Independence

Living with diminishing physical ability means losing some independence, but it doesn’t have to mean less adventure

posted on April 1, 2014 - 9:25am
Kristal Hardin Independence. It is unique to the human experience. People fight for it. Toddlers to teens demand it. It is the way we live. So when a debilitating disease threatens to take away the thing we cherish the most — our independence — most of us channel our inner “Rocky” and refuse to go down without a fight. 

MDA's 2014 Clinical Conference on neuromuscular disease brings together health professionals from across the country and focuses on improving lives through excellence in care

posted on March 7, 2014 - 3:01pm
"Optimizing Care: Improving Lives Through Clinical Excellence" is the theme of the 2014 MDA Clinical Conference, which takes place March 16-19 at the Hyatt Regency in Chicago. A secondary theme — "I am progress" — also will be in evidence, referencing the crucial role that MDA clinic team members nationwide have in providing expert medical care in neuromuscular disease and identifying new...

A strong support system makes it possible for one gifted student with Duchenne muscular dystrophy to pursue his dreams

posted on January 9, 2014 - 9:31am
Quest Winter 2014
Raymond Walter isn’t your typical teenager. Having graduated from high school at age 14 and from college at 18, he’s already knee-deep in his doctoral studies in mathematics and physics as a Distinguished Doctoral Fellow and a National Science Foundation Graduate Research Fellow at the University of Arkansas at age 19. 

Taking more than care

posted on January 9, 2014 - 9:23am
Quest Winter 2014
Without the help of my paid caregivers, I can’t get out of bed. I put my life in their hands every day, and that’s why it was such a slap in the face when one of my aides stole my work laptop. It’s been well-documented that individuals with disabilities are victimized by crime, including burglary/theft, at much higher rates than the rest of the population. In fact, we’re often targeted...

Two couples affected by Becker muscular dystrophy discuss the challenges and joys of making a relationship work when one partner has a chronic disease

posted on November 19, 2013 - 11:05am
Quest Vol. 20, No. 4
After nine years of courtship, my partner Richard and I are discussing The Future. Children, marriage and home ownership are now notching out deeper spaces in our daily dialogue. Like many couples, we’re both scared of The Future. We’re concerned we won’t be fully equipped for what may come — those ripples that may make life a little more difficult. We’ve already experienced hardships that we’ve...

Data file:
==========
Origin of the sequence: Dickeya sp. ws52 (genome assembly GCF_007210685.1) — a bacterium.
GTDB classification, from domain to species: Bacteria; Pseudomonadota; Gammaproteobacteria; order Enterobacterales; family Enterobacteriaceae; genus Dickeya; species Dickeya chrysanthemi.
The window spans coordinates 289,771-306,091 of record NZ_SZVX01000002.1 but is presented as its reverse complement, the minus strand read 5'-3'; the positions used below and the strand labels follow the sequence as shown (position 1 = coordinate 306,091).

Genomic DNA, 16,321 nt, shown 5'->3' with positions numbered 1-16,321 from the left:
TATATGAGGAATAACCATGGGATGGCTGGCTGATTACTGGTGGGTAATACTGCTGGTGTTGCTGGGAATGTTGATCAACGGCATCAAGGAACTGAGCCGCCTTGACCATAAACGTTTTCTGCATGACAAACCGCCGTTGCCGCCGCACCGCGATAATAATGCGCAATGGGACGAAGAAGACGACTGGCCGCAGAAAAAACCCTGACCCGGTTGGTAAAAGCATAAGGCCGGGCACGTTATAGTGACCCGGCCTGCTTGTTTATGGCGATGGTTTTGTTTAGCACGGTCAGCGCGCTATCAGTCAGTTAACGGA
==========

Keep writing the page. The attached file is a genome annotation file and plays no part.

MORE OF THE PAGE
Advocacy is needed to pass amendments to this landmark bill that will expand muscular dystrophy research and health care efforts

posted on October 3, 2013 - 9:12am
Quest Vol. 20, No. 4
Times have changed dramatically since 2001, thanks to the passage that year of the Muscular Dystrophy Community Assistance, Research and Education (MD CARE) Act — a bill designed to advance research and health care for all forms of muscular dystrophy. Among the changes:

The daylong, MDA-supported conference held Aug. 24, 2013, focused on all aspects of Becker muscular dystrophy; videos are now online

posted on September 11, 2013 - 12:15pm
The 2013 MDA-supported Becker Muscular Dystrophy Conference, held Aug. 24 in Baltimore and co-hosted by MDA and Johns Hopkins Medicine, was "high-energy" with "phenomenal" presenters, says Annie Kennedy, MDA's senior vice president of advocacy, who attended and helped organize the meeting. Some 130 people attended in person and many more, including some from outside the United States, attended...

MDA advocacy efforts are focused on accelerating research advances and treatment discovery while expanding the resources available to those affected with the disease

posted on August 29, 2013 - 10:37am
Today, research discoveries are bringing us closer than ever to effective therapies for spinal muscular atrophy (SMA) and other neuromuscular diseases. Medical knowledge of neuromuscular disease is broadening, and children and adults with these diseases are living longer, fuller lives. But significant challenges remain.